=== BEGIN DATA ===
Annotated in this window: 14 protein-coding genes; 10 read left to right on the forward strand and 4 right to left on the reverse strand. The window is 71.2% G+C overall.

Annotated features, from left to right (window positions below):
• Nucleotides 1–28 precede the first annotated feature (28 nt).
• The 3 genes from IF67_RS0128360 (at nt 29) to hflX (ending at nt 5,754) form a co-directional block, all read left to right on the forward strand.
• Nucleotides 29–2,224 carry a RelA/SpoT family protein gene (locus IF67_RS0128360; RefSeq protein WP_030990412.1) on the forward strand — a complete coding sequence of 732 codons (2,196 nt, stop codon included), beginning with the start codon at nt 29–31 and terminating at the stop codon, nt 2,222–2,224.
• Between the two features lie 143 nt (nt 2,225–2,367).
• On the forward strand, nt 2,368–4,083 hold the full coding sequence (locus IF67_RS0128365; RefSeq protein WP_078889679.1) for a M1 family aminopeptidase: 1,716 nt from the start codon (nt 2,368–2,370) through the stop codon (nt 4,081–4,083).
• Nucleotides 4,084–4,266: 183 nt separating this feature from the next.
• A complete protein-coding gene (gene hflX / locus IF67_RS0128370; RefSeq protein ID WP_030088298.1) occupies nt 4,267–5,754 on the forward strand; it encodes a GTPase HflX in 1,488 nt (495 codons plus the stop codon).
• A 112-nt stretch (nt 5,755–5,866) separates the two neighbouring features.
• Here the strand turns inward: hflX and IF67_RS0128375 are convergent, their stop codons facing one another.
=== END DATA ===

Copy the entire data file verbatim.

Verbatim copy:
Annotated in this window: 14 protein-coding genes; 10 read left to right on the forward strand and 4 right to left on the reverse strand. The window is 71.2% G+C overall.

Annotated features, from left to right (window positions below):
• Nucleotides 1–28 precede the first annotated feature (28 nt).
• The 3 genes from IF67_RS0128360 (at nt 29) to hflX (ending at nt 5,754) form a co-directional block, all read left to right on the forward strand.
• Nucleotides 29–2,224 carry a RelA/SpoT family protein gene (locus IF67_RS0128360; RefSeq protein WP_030990412.1) on the forward strand — a complete coding sequence of 732 codons (2,196 nt, stop codon included), beginning with the start codon at nt 29–31 and terminating at the stop codon, nt 2,222–2,224.
• Between the two features lie 143 nt (nt 2,225–2,367).
• On the forward strand, nt 2,368–4,083 hold the full coding sequence (locus IF67_RS0128365; RefSeq protein WP_078889679.1) for a M1 family aminopeptidase: 1,716 nt from the start codon (nt 2,368–2,370) through the stop codon (nt 4,081–4,083).
• Nucleotides 4,084–4,266: 183 nt separating this feature from the next.
• A complete protein-coding gene (gene hflX / locus IF67_RS0128370; RefSeq protein ID WP_030088298.1) occupies nt 4,267–5,754 on the forward strand; it encodes a GTPase HflX in 1,488 nt (495 codons plus the stop codon).
• A 112-nt stretch (nt 5,755–5,866) separates the two neighbouring features.
• Here the strand turns inward: hflX and IF67_RS0128375 are convergent, their stop codons facing one another.